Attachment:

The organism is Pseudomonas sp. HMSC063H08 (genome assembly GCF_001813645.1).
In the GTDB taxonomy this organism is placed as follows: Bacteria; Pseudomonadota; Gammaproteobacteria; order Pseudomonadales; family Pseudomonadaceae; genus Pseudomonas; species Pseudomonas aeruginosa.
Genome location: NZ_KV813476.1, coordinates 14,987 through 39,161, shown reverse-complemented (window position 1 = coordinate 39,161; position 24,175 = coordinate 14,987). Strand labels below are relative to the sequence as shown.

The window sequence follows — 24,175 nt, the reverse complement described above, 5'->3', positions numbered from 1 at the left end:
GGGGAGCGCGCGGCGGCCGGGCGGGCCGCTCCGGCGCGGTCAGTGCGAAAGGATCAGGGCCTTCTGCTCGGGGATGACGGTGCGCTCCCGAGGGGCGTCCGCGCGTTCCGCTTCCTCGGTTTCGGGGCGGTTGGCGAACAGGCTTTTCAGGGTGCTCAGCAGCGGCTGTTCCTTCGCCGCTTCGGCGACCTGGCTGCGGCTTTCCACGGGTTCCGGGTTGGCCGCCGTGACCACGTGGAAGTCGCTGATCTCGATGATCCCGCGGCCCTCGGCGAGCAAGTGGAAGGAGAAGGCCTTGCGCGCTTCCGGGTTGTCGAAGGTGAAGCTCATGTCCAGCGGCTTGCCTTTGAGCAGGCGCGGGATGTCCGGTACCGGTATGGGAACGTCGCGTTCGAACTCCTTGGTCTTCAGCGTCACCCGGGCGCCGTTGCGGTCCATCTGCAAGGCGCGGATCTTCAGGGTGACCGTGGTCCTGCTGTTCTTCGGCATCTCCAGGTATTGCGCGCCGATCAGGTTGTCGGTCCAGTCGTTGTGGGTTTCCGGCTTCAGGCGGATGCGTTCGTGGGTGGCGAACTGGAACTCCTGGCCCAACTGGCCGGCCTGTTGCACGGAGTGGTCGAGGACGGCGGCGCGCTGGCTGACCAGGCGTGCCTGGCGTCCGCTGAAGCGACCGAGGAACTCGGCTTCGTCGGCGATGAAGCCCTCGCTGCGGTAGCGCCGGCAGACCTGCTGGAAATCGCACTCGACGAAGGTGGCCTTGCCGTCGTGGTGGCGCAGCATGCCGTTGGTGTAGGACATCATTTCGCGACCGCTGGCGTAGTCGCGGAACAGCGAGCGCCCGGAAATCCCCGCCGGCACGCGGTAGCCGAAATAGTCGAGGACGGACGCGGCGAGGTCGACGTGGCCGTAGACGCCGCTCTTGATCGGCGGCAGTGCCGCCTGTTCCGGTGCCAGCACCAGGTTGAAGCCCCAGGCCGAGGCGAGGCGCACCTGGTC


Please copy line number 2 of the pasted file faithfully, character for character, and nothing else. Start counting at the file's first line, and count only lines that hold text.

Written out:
In the GTDB taxonomy this organism is placed as follows: Bacteria; Pseudomonadota; Gammaproteobacteria; order Pseudomonadales; family Pseudomonadaceae; genus Pseudomonas; species Pseudomonas aeruginosa.